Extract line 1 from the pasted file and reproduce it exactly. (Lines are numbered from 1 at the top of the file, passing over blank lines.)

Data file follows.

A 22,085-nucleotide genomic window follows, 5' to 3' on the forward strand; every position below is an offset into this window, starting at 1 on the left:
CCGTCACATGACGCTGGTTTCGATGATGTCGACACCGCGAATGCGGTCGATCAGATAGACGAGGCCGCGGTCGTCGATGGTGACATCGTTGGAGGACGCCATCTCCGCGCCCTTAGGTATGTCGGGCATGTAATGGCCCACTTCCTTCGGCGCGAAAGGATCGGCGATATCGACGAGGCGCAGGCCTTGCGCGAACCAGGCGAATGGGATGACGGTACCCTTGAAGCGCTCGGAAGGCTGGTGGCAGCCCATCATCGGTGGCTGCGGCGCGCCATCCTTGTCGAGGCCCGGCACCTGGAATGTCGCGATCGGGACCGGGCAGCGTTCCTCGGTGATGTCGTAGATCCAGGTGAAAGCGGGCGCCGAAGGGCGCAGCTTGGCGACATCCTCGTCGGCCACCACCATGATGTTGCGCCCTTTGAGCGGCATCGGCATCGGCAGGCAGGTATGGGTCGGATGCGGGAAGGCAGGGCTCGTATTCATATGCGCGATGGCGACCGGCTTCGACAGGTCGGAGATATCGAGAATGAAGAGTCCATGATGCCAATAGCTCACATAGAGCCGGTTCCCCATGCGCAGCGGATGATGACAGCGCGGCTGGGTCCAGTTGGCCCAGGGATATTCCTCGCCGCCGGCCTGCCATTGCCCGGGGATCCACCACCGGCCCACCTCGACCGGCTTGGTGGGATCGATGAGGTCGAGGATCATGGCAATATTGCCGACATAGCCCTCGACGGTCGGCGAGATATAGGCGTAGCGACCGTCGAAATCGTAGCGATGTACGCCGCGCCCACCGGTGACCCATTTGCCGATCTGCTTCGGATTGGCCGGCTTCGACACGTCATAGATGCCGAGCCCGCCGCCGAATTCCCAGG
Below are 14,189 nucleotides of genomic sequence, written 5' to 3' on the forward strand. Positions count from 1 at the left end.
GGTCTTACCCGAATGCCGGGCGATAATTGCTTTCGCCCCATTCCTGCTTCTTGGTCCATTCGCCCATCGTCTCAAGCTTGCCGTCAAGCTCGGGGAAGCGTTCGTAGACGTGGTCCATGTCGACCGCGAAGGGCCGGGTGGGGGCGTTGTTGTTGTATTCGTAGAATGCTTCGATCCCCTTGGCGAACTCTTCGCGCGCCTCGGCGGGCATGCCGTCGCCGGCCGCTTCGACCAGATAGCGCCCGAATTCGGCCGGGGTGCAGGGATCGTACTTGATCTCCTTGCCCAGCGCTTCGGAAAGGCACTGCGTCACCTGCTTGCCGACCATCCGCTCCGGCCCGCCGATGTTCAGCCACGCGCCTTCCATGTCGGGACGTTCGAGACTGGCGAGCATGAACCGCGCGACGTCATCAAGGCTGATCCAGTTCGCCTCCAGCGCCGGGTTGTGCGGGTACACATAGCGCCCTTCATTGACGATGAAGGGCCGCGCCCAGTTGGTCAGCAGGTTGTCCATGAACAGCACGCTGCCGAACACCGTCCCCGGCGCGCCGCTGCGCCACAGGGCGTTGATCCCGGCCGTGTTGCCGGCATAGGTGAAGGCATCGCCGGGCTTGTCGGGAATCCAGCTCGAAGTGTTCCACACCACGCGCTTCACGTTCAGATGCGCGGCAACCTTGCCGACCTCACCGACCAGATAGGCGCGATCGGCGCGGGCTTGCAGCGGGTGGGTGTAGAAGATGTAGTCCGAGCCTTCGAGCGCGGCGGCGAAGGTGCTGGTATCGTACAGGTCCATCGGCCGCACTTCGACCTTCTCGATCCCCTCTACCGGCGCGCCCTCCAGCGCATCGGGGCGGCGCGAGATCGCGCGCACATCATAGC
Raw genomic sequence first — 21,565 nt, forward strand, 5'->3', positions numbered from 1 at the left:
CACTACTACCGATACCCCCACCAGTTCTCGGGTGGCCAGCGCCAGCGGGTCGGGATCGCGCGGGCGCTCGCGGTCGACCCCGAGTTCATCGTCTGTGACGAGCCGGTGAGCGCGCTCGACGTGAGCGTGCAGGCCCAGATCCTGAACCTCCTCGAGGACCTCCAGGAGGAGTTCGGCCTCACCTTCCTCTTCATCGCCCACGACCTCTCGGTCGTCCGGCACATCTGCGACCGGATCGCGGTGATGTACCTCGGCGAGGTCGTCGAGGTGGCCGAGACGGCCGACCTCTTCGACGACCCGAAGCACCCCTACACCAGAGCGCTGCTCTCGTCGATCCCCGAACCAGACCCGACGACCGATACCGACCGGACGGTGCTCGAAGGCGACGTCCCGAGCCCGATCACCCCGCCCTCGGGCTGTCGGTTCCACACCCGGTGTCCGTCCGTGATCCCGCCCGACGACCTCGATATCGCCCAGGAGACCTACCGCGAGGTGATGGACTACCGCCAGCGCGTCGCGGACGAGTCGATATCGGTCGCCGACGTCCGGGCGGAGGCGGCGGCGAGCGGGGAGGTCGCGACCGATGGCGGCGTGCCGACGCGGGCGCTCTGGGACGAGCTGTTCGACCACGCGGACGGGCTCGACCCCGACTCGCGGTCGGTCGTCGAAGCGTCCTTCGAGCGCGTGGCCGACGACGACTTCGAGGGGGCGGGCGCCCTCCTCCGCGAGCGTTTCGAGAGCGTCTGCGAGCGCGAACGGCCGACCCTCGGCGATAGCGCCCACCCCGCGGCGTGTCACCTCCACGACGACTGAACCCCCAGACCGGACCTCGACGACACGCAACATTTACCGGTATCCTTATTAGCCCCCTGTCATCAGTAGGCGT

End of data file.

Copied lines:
A 22,085-nucleotide genomic window follows, 5' to 3' on the forward strand; every position below is an offset into this window, starting at 1 on the left: